Lifting the lid on recycling rules
To lid or not to lid? That is the question.
It’s one of those niggly debates that pops up at dinner parties — do you take the lids off bottles or leave them on when you are recycling?
Until recently the answer has been, it all depends on where you live. But, with the introduction of standardised kerbside recycling rules across New Zealand on February 1, it is now the same for everyone.
The good news is, here in the Western Bay, very little has changed because we’re ahead of the game and already meeting most of the new requirements.
And, yes, that includes lid etiquette. If you didn’t already know, lids should be removed from all bottles, jars and containers and placed in the red lid rubbish bin. The clean containers then go into your recycling — which many of you are already doing. Ka pai!
So, what is changing?
Aerosol cans must now go in your red lid rubbish bin, as most recycling plants in New Zealand don’t have the equipment needed to compact them safely.
Aluminum and tin foil trays also go in the red lid rubbish bin, as their size, shape and weight mean they are often unable to be sorted by machinery.
Another change in the Western Bay is how you line your food scraps bin. Plain brown paper bags are preferred, as the inks in newspapers and other printed materials often contain heavy metals and/or microplastics and we want to keep these out of the food chain.
Standardising what does (and doesn’t) go into kerbside recycling bins across the country makes it easier for people to do the right thing and will result in less recyclable items ending up in landfill due to contamination.
As a popular holiday destination, particularly over summer, the Western Bay attracts a lot of visitors who will be able to bring their recycling habits with them, without having to upskill on local variations.
In the past financial year, we collected 1808 tonnes of mixed recycling and 456 tonnes of food scraps, with 42 percent of all kerbside waste in the District diverted from landfill.
In December 2023, an impressive 84 per cent of recyclable items collected at the kerbside were able to be recycled. The remaining 16 percent went to landfill because the items were contaminated or not recyclable. The average monthly contamination last year was 19.7 per cent.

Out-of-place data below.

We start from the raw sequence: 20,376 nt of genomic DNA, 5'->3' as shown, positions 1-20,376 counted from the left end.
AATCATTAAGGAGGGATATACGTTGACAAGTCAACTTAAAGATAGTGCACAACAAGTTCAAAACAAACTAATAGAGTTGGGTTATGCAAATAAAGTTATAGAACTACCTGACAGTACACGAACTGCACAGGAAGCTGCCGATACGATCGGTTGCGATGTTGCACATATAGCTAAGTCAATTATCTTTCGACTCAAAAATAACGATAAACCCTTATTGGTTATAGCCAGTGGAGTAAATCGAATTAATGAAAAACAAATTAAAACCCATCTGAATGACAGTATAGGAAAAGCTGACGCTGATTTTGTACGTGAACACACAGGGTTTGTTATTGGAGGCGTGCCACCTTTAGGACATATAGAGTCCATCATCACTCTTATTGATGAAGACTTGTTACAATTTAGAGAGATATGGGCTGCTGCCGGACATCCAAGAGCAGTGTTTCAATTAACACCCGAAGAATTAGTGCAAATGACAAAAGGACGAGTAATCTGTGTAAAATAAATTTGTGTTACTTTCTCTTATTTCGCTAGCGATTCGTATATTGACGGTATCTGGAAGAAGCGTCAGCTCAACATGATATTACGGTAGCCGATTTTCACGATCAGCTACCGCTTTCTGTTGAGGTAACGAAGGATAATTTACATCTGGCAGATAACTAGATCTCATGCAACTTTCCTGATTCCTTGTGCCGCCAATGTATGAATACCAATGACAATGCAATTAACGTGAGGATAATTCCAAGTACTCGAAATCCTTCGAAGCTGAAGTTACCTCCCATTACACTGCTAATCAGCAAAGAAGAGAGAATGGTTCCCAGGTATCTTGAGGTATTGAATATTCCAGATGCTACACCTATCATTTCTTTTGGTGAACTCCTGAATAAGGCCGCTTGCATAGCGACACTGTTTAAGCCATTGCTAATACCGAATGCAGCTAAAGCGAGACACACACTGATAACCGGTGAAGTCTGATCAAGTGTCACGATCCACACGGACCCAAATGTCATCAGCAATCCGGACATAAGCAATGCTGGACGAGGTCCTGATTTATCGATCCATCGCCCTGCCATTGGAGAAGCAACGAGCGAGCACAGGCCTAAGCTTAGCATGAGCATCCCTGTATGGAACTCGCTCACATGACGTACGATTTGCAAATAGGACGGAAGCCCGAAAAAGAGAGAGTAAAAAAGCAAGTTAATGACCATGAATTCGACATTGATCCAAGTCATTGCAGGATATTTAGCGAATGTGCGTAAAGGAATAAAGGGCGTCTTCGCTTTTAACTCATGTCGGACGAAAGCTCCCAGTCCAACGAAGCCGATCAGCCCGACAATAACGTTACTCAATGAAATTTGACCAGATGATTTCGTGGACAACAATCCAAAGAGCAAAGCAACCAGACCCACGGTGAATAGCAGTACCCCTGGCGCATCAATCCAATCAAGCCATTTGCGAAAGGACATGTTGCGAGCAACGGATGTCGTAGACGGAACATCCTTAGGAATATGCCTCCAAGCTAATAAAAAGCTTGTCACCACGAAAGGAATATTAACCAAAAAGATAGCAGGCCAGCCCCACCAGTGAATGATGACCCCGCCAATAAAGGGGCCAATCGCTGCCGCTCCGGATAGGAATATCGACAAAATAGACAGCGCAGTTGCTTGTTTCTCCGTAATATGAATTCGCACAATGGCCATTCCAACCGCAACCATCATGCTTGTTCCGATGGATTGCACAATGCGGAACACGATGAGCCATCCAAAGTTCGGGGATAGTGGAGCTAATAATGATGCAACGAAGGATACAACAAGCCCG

Together, we can do even better by making sure bottles and containers are empty and clean, and the right things go into the right bins.
In a nutshell, here’s what can be recycled at the kerb:
- Glass bottles and jars (except very small)
- Paper and cardboard
- Plastic bottles, trays and containers - numbers 1, 2 and 5 only
- Aluminium and steel tins and cans
A good rule of thumb is, if it’s from your kitchen (food and beverage), bathroom or laundry, it’s more than likely recyclable.
Of course, the best way to lessen both your recycling and rubbish is to apply the other three ‘Rs’ wherever possible — refuse, reduce and reuse.
But, if you’re looking for your next dinner party debate, here are some other things that can catch people out:
Items should be larger than 50mm x 50mm; any smaller and they can’t be sorted effectively, for example lids and small medicine bottles. However, some smaller items can be recycled through product take-back schemes or community resource recovery centres, like Envirohub’s Precious Plastic scheme, which recycles plastic lids.
Plastic, metal and glass containers larger than 4L don’t go in your kerbside recycling bin because they are too big to be processed on automated sorting lines. Whiteware and bulky metal objects can be taken to the Te Puke Recycling Centre, or a scrap metal yard. Other homewares that are still in a usable condition may be accepted by second-hand shops.
Many plant pots are black or dark plastics, which are difficult for optical technology to sort correctly. They can also be dirty and contaminate other recycling. The good news is many garden stores, including Mitre 10 and Bunnings, operate drop-off for these in store.
Liquid paperboard (LPB) cartons
Liquid paperboard (LPB) cartons, for example Tetra Pak, cannot be recycled in your yellow lid kerbside bin. There are currently no special collection points for this product in the WBOPDC area. Discard these containers in the red lid rubbish bin. Alternatively, try to purchase milk and juice in containers that can be recycled at the kerbside.
Still not sure what’s recyclable and what’s not? Try our handy recycling search tool.